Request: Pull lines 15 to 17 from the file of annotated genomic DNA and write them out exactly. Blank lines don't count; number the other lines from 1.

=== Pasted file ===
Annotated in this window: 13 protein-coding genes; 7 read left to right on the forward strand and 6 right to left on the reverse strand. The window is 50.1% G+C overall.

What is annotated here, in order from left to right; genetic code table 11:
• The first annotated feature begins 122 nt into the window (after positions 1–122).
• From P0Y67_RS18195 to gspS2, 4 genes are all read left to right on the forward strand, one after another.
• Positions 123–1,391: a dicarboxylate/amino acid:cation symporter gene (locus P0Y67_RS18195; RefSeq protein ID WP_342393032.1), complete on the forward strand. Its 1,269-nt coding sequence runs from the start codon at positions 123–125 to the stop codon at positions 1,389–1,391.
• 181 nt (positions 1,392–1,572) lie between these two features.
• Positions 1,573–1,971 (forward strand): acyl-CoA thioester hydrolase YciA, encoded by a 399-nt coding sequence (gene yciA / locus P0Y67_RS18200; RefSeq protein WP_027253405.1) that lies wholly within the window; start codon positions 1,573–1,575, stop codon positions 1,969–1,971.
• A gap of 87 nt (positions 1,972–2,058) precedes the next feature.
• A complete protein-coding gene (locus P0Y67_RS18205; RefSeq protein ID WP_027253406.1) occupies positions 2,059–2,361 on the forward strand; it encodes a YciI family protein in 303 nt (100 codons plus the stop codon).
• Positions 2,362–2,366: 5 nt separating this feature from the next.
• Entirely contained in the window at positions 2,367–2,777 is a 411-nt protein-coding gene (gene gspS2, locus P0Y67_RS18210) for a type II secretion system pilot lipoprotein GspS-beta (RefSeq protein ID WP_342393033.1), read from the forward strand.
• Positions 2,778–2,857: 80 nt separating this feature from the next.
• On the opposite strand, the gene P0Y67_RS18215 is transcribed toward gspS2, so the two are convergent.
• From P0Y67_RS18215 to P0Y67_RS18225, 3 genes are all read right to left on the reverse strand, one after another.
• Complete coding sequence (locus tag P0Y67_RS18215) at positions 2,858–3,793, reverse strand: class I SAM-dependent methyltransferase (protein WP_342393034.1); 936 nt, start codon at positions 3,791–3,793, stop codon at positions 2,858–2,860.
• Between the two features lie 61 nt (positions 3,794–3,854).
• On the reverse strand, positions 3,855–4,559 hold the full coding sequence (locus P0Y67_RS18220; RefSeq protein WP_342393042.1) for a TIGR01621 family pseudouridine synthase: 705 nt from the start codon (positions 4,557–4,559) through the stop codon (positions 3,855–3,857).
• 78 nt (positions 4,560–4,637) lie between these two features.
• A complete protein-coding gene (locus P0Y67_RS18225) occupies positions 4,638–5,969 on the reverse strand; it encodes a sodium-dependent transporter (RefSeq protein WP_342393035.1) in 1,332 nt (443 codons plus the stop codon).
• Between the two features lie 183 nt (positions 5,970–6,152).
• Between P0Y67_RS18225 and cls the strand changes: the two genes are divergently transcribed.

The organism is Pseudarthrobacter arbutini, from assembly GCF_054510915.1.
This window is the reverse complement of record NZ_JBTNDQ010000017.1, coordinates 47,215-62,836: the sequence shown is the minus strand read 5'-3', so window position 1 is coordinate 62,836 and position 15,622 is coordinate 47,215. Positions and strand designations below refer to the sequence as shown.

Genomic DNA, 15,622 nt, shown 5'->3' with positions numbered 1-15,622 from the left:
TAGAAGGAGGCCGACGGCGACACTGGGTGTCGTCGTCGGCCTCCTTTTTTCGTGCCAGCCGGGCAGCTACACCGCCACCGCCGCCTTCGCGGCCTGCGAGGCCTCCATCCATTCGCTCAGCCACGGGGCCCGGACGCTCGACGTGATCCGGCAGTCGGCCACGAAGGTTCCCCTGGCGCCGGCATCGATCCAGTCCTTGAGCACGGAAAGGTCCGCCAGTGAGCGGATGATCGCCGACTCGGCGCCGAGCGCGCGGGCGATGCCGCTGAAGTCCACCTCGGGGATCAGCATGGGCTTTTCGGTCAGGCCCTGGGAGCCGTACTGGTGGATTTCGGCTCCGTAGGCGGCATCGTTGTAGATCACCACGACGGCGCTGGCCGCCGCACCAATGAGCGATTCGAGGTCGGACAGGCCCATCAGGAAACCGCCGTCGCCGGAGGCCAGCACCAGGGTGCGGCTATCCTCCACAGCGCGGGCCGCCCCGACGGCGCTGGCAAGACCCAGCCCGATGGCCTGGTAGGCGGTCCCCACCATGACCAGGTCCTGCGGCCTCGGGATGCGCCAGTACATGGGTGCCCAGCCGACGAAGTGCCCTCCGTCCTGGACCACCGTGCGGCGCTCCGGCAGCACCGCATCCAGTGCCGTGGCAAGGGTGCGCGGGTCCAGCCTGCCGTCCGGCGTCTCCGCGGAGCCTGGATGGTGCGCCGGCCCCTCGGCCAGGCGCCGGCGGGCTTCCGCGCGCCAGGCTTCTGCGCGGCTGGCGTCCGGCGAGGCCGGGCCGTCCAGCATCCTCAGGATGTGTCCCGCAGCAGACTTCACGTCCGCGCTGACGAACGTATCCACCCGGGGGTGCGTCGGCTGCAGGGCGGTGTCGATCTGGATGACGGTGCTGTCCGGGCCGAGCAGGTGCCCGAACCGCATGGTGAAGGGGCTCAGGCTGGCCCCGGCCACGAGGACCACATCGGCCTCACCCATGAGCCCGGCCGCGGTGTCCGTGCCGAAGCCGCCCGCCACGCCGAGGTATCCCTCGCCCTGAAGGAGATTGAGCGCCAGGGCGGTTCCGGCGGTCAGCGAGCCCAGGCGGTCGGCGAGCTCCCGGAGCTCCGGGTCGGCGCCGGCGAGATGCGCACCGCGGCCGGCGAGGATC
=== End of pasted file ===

• Complete coding sequence (locus tag P0Y67_RS18215) at positions 2,858–3,793, reverse strand: class I SAM-dependent methyltransferase (protein WP_342393034.1); 936 nt, start codon at positions 3,791–3,793, stop codon at positions 2,858–2,860.
• Between the two features lie 61 nt (positions 3,794–3,854).
• On the reverse strand, positions 3,855–4,559 hold the full coding sequence (locus P0Y67_RS18220; RefSeq protein WP_342393042.1) for a TIGR01621 family pseudouridine synthase: 705 nt from the start codon (positions 4,557–4,559) through the stop codon (positions 3,855–3,857).